(Robert Lipsyte) "Be polite, show respect," listen to your elders, give to the less fortunate, and show gratitude."
(Billie Jean King) Yeah, that's just a few, I've got more.
(Robert Lipsyte) I always thought you were so cutting edge.
(Billie Jean King) No, I'm not cutting edge. You know what? Each generation stands on the shoulders of the past generation, and when you're there, you want them to stand on your shoulders too because you always want to help people get to the next level and do better.
(Robert Lipsyte) And yet that kind of mentoring, which is what you're talking about, the intergenerational reach back, you are kind of training your replacements who are going to replace you.
(Billie Jean King) Yes. That's exactly what you do.
(Robert Lipsyte) And that's what you want to do?
(Billie Jean King) Oh I loved doing it, I still enjoy it, because it's your time to let go. It's good to pass the baton. Now, I see older people who can't, and they're miserable! You gotta be happy for others. I enjoy it, I enjoy seeing young people do well. I enjoy seeing older people do great. I love listening to people even older than I am. They're still going strong. I mean, my mother's in her 80s, 86, she's going to be 87 soon. It's like she's just dancing, working out, seeing friends. And she would like to find a companion that likes to go dancing, and that's it! See ya!
(Robert Lipsyte) You seem to be living through your mother.
(Billie Jean King) Well, I am now, particularly because...
(Robert Lipsyte) She's in her 80s, she's dancing.
(Billie Jean King) Yeah I am, and I've gotten closer to my mother because of the honesty. And my mom's really good now, and I can be free and feel safe to tell her anything I want. I think getting old is, it's challenging. All I can tell you is getting old is not for sissies! Because the thing I don't like is the physical aspect breaking down, it's like ugh, another doctor's appointment, another dental appointment. Ai-yi-yi! It takes time, and I don't want to spend my time at a doctor's office, or getting blood work, or-- I don't want to do that, I want to keep going. And that's the part that gets irritating, I'm sure as I speak this, other people are saying, you're not kidding.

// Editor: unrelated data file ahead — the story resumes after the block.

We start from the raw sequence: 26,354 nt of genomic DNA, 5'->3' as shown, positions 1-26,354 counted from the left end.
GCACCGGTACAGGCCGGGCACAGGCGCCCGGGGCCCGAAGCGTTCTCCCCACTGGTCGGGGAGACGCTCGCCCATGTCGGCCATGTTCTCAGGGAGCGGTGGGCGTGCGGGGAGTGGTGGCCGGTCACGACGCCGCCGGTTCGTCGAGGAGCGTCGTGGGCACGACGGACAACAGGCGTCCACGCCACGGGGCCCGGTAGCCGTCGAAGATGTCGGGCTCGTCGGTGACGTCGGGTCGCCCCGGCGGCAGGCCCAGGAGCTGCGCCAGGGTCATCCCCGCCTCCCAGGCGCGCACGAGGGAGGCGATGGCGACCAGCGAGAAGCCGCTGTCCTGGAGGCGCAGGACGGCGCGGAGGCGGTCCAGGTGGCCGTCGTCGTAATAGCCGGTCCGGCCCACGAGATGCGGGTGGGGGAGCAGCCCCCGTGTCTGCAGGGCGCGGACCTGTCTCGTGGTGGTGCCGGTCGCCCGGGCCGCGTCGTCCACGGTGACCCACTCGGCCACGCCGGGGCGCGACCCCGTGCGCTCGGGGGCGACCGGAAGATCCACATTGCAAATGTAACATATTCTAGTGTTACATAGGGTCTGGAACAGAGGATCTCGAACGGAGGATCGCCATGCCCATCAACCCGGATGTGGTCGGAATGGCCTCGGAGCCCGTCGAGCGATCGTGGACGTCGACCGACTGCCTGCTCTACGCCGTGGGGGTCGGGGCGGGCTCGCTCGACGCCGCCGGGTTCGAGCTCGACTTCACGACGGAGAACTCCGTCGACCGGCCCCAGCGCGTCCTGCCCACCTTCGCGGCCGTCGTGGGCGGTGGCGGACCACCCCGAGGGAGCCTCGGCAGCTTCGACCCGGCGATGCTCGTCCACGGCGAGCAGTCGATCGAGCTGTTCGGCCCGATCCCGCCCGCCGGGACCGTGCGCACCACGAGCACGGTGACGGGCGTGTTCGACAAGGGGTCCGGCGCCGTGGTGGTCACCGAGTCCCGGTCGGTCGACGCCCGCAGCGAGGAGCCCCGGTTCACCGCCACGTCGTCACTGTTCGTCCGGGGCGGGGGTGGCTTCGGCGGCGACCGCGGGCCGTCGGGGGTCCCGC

(Robert Lipsyte) I'm saying tell me about it, Billie Jean King.
(Billie Jean King) I know, and I don't know how people do it.
(Robert Lipsyte) Is that what you're most fearful of about aging, the physical disability?
(Billie Jean King) Well that and my dad had 5 years of dementia. I think if my brain isn't cooking pretty good, goin' on my quick twitch, you know that... I notice a difference already, I don't like that, I'm slower. But then I go, be patient, It's okay, I'm older, I should be, I want to go slower. I don't want to rush. Another thing my mother and I've talked about is that, you know, she has friends. I guess the magic number of friends if you lose your spouse is to have at least 4, and I guess that's why women do better than men. They've found that women usually have more friends than the men do, and why they survive better. So all the men out there listening, get your friends because you're all going to be helping each other when you lose your dear ones, and I think that's important.
(Robert Lipsyte) Billie Jean King, thank you so much for joining "Life (Part 2)."